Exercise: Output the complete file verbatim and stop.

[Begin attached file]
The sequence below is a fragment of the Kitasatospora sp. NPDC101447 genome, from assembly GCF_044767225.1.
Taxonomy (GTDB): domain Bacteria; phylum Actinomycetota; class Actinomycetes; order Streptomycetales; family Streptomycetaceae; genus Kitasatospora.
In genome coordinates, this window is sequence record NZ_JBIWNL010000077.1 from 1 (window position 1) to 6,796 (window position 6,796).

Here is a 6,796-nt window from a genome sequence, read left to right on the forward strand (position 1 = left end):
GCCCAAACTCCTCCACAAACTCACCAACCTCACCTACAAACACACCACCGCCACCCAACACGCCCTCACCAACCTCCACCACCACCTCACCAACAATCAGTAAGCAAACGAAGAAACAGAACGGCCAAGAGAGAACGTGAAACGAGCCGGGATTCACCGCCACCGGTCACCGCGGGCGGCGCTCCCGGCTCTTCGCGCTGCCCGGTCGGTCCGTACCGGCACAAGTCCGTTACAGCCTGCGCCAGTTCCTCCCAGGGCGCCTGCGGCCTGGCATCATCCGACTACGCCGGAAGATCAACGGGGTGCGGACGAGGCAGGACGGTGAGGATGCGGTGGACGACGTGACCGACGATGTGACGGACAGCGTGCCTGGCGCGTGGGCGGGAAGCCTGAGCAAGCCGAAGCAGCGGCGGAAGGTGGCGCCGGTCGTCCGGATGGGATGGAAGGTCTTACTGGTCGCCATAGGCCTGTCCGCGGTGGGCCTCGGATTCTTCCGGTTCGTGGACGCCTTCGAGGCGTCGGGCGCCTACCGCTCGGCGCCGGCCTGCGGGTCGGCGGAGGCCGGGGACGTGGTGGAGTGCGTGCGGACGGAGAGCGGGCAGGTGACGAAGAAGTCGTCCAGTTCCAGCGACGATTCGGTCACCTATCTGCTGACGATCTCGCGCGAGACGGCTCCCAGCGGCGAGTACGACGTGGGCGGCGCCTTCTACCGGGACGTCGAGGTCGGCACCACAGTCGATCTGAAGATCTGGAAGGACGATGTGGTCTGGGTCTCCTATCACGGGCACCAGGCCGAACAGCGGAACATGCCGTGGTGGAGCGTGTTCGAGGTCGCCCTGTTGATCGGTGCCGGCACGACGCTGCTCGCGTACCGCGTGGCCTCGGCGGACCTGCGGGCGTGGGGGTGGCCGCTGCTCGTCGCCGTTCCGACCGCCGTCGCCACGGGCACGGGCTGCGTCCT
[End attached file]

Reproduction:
The sequence below is a fragment of the Kitasatospora sp. NPDC101447 genome, from assembly GCF_044767225.1.
Taxonomy (GTDB): domain Bacteria; phylum Actinomycetota; class Actinomycetes; order Streptomycetales; family Streptomycetaceae; genus Kitasatospora.
In genome coordinates, this window is sequence record NZ_JBIWNL010000077.1 from 1 (window position 1) to 6,796 (window position 6,796).

Here is a 6,796-nt window from a genome sequence, read left to right on the forward strand (position 1 = left end):
GCCCAAACTCCTCCACAAACTCACCAACCTCACCTACAAACACACCACCGCCACCCAACACGCCCTCACCAACCTCCACCACCACCTCACCAACAATCAGTAAGCAAACGAAGAAACAGAACGGCCAAGAGAGAACGTGAAACGAGCCGGGATTCACCGCCACCGGTCACCGCGGGCGGCGCTCCCGGCTCTTCGCGCTGCCCGGTCGGTCCGTACCGGCACAAGTCCGTTACAGCCTGCGCCAGTTCCTCCCAGGGCGCCTGCGGCCTGGCATCATCCGACTACGCCGGAAGATCAACGGGGTGCGGACGAGGCAGGACGGTGAGGATGCGGTGGACGACGTGACCGACGATGTGACGGACAGCGTGCCTGGCGCGTGGGCGGGAAGCCTGAGCAAGCCGAAGCAGCGGCGGAAGGTGGCGCCGGTCGTCCGGATGGGATGGAAGGTCTTACTGGTCGCCATAGGCCTGTCCGCGGTGGGCCTCGGATTCTTCCGGTTCGTGGACGCCTTCGAGGCGTCGGGCGCCTACCGCTCGGCGCCGGCCTGCGGGTCGGCGGAGGCCGGGGACGTGGTGGAGTGCGTGCGGACGGAGAGCGGGCAGGTGACGAAGAAGTCGTCCAGTTCCAGCGACGATTCGGTCACCTATCTGCTGACGATCTCGCGCGAGACGGCTCCCAGCGGCGAGTACGACGTGGGCGGCGCCTTCTACCGGGACGTCGAGGTCGGCACCACAGTCGATCTGAAGATCTGGAAGGACGATGTGGTCTGGGTCTCCTATCACGGGCACCAGGCCGAACAGCGGAACATGCCGTGGTGGAGCGTGTTCGAGGTCGCCCTGTTGATCGGTGCCGGCACGACGCTGCTCGCGTACCGCGTGGCCTCGGCGGACCTGCGGGCGTGGGGGTGGCCGCTGCTCGTCGCCGTTCCGACCGCCGTCGCCACGGGCACGGGCTGCGTCCT